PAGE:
32. When provincial and territorial flags are flown with the National Flag of Canada, the order is based on the date of entry into Confederation of the provinces followed by the territories.

33. Flags are flown at the half-mast position as a sign of mourning. The flag is brought to the half-mast position by first raising it to the top of the mast then immediately lowering it slowly to the half-mast position.

34. If a flag is tattered and no longer suitable to fly, proper etiquette calls for a dignified destruction. The suggestion: burn it privately.

35. In 1999, students at the University of Brandon burned the Canadian flag to protest against Canadian troops in East Timor.

36. In 2001, then Quebec premier Bernard Landry compared the Canadian flag to "bits of red rag" used to provoke bulls.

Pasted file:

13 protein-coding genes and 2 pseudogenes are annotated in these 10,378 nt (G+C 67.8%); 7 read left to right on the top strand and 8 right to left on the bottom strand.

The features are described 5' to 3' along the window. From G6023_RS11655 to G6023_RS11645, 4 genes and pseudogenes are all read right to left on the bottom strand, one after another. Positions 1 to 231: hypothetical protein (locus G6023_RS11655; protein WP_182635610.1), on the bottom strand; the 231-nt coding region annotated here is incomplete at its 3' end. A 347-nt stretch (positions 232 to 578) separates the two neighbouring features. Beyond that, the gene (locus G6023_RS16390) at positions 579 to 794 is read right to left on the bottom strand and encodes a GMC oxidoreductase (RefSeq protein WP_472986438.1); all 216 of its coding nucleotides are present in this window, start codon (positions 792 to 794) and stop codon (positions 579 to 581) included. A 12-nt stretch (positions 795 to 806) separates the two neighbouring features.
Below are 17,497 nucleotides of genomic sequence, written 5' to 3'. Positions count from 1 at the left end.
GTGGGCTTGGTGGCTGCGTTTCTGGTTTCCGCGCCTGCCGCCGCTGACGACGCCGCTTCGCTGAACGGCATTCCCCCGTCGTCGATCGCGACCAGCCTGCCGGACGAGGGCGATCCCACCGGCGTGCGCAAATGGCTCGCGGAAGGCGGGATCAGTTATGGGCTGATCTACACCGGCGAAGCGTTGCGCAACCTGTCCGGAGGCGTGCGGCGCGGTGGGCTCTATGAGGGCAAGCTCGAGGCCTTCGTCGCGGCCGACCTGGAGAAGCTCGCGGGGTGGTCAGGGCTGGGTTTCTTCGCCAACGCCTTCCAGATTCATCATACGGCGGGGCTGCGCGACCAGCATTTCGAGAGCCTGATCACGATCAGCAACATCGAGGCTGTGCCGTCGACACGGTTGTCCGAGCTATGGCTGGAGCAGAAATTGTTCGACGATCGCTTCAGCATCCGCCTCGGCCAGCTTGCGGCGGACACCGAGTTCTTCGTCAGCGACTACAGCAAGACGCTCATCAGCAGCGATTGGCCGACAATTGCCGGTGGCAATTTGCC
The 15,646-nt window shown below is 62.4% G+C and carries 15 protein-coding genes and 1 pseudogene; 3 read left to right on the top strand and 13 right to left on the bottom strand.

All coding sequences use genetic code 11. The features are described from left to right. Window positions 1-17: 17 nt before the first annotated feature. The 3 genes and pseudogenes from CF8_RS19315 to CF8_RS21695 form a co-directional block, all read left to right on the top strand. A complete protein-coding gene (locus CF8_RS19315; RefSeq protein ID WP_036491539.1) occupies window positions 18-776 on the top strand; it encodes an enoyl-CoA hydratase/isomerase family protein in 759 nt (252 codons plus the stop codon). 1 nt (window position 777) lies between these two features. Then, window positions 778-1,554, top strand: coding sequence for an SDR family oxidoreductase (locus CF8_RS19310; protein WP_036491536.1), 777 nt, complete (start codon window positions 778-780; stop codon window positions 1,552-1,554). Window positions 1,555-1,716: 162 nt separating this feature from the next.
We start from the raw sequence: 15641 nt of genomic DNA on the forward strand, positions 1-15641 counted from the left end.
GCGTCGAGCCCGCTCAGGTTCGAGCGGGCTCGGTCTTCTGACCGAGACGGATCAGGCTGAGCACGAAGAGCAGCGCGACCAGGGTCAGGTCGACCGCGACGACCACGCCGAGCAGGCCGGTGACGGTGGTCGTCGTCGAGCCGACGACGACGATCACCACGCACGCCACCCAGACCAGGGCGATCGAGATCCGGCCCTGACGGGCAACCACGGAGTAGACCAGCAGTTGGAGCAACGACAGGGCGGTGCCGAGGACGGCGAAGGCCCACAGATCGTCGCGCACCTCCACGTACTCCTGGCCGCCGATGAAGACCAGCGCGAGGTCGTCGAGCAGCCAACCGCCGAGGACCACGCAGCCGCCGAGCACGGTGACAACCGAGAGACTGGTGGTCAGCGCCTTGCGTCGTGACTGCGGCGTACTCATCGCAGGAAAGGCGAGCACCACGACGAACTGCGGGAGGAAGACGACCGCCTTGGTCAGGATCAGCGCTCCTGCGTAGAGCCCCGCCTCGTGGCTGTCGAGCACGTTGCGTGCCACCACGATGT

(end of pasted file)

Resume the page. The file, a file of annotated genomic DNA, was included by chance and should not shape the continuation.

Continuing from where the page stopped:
37. The National Flag of Canada should always be flown on its own mast -- flag protocol dictating that it is improper to fly two or more flags on the same mast (eg. one beneath the other). Further, the following points should be kept in mind:

38. It should not be used as table/seat cover, as a masking for boxes or as a barrier on a dais or platform. Nothing should be pinned to or sewn on the National Flag of Canada. The National Flag of Canada should not be signed or marked in any way. (A border could be attached to the edge of the flag on which it would be acceptable to have signatures, leaving the flag itself untouched.)

39. Chris Hollingworth of St. Albert, Alta., refused to remove a Canadian flag from the window of his condo in 2001, after the building's manager called it "aesthetically unpleasing." Hollingworth had placed it there after the Sept. 11 attacks against the United States.

40. On the day he was sworn in as prime minister, Paul Martin clutched the Canadian flag that flew at half mast on the Peace Tower on Sept 14, 1992, the day his father died. Paul Martin Senior was a Cabinet minister in the Trudeau government.

© Global National 2007

Happy Canada Day!.